Experimental objective
Experimental objective
Fourier optics is seen as an extension of HuygensFresnel principle. It is the study of classical optics that involves the Fourier transforms. The ideology behind this technique is that any wave that is moving has an infinite number of wave points which after colliding with an obstacle on the way may be seen to take different directions from the original trajectory indicating that this wave points are independent from each other i. e. a Franhoffer diffraction can be established from Fourier transforms. In Fourier transform technique when the wave is close enough it is very much possible to pay attention to the individual wave points.
Using mathematical calculations in this step fundamentally explains the basis of Fourier analysis and synthesis. The Fourier analysis and synthesis normally explains the principles that are involved when light waves pass through various slits or mirrors is fully or partially reflected or curved one way or the other. This technique forms the basis of the concepts that are involved in image processing techniques as well as its fundamental applications in light wave situations. Fourier optics is used mostly as the conjugate of the spatial (x,y) domain for spatial frequency domain (kx, ky).
In Fourier transform techniques, terminologies and concepts such as spectrum, bandwidth, transform theory, window functions and sampling from one dimensional signal processing are used frequently. Materials and methods 1 A filter holder was placed in front of the beam expander and a 2slit pattern selected. A 2slit diffraction pattern was observed from a distance. 2 The simple screen was replaced with the photodiode detector assembly that was provided. This was detector translated across the pattern and the intensity distribution was captured by the software package. A software package called Science Workshop was used.
3 A lens was placed approximately 1 focal length beyond the slit system. The screen was moved until an image of the 2 slits was observed. At this stage the lens obeyed the lens equation 1/s +1/s’ = 1/f where s, s’ are object and image distances respectively and f is the focal length of the lens. 4 Repositioning was done for the screen so that it was 1 focal length beyond the lens and it was observed that the farfield (Fraunhofer) diffraction pattern of the 2 slits is now appeared. 5 – A second lens was placed 1 focal length beyond the transform plane in order to reinforce the idea that a lens converts from real space to Fourier space.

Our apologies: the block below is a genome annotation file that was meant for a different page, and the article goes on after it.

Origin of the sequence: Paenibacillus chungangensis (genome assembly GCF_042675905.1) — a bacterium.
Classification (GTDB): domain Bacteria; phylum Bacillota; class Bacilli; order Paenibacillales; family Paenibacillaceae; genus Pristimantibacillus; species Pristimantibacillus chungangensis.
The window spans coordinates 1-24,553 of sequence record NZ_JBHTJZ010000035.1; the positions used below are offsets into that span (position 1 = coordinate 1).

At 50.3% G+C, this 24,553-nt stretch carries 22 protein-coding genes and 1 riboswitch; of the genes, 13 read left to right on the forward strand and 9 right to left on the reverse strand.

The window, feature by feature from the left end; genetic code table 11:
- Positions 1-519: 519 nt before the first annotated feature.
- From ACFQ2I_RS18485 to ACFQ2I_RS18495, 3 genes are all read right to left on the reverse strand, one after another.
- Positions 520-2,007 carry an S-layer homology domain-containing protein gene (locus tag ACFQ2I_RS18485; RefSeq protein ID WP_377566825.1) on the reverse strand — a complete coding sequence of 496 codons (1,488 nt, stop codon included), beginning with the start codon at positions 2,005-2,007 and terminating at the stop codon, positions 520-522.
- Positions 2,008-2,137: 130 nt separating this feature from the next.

An examination of the image formed 1 focal length beyond the second lens was done and it was confirmed that it was indeed an image of the real slit system. 6 – A number of slit systems were provided so that an exploration of their diffraction patterns could be done in detail. The intensity patterns of a number of patterns in both diffraction and real space were recorded using the Science Workshop software package. 7 Excel software package was used to calculate the Fourier transform of a 4slit system. Comparisons were made between the 4slit diffraction pattern with the graphical result of the Fourier transform.
Variations were done on the slit width / slit separation ratio and the effects on the associated diffraction pattern was examined. 9 As an introduction to image filtering, a variable aperture was placed at the transform plane of the 1st lens when the 4slit pattern being used. References Pedrotti and Pedrotti Introduction to Optics (2nd Edition) Prentice Hall 1993 Chapter 25. Hecht Optics (2nd Edition) Addison – Wesley 1987 Chapter 11 and Section 14. 1. Scott, Craig (1998). Introduction to Optics and Optical Imaging. Wiley.
A+

Subject: Experimental,

University/College: University of Chicago

Type of paper: Thesis/Dissertation Chapter

Date: 5 October 2016

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Pages:
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